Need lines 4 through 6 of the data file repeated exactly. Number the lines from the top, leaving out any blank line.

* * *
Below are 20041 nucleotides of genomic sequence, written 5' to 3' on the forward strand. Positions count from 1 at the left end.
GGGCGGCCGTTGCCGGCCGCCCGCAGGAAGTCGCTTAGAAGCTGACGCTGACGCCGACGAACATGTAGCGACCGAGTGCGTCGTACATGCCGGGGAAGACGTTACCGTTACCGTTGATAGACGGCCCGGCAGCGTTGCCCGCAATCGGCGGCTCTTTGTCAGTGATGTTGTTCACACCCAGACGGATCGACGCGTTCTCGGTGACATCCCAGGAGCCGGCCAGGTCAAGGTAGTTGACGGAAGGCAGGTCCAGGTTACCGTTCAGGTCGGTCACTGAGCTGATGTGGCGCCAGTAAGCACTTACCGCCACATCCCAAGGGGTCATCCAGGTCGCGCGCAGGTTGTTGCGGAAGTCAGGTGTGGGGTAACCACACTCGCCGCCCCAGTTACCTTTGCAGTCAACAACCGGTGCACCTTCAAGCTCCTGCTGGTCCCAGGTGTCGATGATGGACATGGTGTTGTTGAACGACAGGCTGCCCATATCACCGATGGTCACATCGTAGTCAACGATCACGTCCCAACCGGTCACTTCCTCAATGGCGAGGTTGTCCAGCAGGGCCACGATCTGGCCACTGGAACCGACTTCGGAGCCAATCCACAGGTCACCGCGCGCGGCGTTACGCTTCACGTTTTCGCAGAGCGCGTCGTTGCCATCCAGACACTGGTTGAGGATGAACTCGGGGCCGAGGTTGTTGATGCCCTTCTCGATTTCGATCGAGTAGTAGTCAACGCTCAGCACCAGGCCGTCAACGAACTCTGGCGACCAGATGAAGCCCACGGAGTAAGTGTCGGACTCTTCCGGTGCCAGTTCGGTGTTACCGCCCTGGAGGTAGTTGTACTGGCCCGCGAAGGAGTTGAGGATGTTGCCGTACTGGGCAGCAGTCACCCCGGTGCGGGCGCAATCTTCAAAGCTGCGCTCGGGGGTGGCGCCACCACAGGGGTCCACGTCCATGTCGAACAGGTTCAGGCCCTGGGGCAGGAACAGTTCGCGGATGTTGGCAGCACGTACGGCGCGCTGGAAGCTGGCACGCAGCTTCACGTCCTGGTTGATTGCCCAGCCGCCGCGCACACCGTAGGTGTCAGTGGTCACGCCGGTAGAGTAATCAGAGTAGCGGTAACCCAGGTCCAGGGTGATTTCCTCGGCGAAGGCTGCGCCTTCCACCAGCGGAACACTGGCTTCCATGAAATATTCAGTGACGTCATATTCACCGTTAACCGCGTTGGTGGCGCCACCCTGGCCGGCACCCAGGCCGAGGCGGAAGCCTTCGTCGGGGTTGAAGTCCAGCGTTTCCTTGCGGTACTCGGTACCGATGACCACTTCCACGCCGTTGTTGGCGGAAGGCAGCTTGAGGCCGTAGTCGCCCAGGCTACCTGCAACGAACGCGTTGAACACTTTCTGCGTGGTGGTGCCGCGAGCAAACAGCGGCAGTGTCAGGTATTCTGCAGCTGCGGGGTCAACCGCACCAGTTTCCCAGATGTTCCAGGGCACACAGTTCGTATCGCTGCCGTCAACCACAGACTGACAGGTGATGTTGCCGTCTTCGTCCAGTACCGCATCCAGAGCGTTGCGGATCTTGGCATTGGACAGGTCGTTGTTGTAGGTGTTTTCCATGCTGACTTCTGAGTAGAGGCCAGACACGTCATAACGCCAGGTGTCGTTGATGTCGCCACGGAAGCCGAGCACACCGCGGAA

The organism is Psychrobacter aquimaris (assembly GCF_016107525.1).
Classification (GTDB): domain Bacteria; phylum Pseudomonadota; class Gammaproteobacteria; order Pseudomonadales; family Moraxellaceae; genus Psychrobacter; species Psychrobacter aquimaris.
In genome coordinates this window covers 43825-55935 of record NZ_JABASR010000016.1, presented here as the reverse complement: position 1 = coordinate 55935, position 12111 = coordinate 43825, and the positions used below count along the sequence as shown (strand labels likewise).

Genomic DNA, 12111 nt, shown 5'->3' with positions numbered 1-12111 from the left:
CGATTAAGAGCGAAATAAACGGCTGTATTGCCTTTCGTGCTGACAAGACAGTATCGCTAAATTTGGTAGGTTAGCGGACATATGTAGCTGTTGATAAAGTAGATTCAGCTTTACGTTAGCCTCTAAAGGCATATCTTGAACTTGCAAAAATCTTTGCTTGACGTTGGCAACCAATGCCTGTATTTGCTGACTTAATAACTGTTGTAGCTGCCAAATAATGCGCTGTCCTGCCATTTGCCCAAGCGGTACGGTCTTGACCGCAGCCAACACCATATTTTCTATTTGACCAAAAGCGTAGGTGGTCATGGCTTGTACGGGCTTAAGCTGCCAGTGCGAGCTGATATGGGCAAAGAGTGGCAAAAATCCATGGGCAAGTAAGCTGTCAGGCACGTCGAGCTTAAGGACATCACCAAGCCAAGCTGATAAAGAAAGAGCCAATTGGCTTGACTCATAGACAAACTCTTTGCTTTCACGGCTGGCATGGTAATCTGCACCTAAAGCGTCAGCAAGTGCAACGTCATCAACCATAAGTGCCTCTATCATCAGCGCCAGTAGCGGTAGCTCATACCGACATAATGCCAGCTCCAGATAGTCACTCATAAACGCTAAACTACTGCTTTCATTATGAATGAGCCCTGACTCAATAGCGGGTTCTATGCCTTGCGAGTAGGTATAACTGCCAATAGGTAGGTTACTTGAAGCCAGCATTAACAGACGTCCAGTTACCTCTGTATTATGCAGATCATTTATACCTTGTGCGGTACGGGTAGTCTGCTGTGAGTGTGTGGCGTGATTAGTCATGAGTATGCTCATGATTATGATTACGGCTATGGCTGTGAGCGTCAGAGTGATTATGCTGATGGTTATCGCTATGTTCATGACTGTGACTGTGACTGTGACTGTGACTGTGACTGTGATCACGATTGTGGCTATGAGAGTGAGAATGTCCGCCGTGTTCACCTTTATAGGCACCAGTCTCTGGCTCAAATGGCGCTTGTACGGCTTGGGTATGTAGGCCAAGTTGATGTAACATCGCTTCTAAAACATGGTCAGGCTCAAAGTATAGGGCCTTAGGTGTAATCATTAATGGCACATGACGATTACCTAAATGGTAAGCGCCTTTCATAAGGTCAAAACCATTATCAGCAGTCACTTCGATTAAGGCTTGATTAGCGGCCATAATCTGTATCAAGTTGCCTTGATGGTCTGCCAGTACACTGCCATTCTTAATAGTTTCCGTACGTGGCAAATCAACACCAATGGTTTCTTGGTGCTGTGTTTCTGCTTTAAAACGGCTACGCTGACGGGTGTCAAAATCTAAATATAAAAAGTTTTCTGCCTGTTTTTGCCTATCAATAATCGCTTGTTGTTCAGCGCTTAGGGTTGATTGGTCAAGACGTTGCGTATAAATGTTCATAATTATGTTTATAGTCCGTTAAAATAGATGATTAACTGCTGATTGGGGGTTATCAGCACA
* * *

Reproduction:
Classification (GTDB): domain Bacteria; phylum Pseudomonadota; class Gammaproteobacteria; order Pseudomonadales; family Moraxellaceae; genus Psychrobacter; species Psychrobacter aquimaris.
In genome coordinates this window covers 43825-55935 of record NZ_JABASR010000016.1, presented here as the reverse complement: position 1 = coordinate 55935, position 12111 = coordinate 43825, and the positions used below count along the sequence as shown (strand labels likewise).

Genomic DNA, 12111 nt, shown 5'->3' with positions numbered 1-12111 from the left: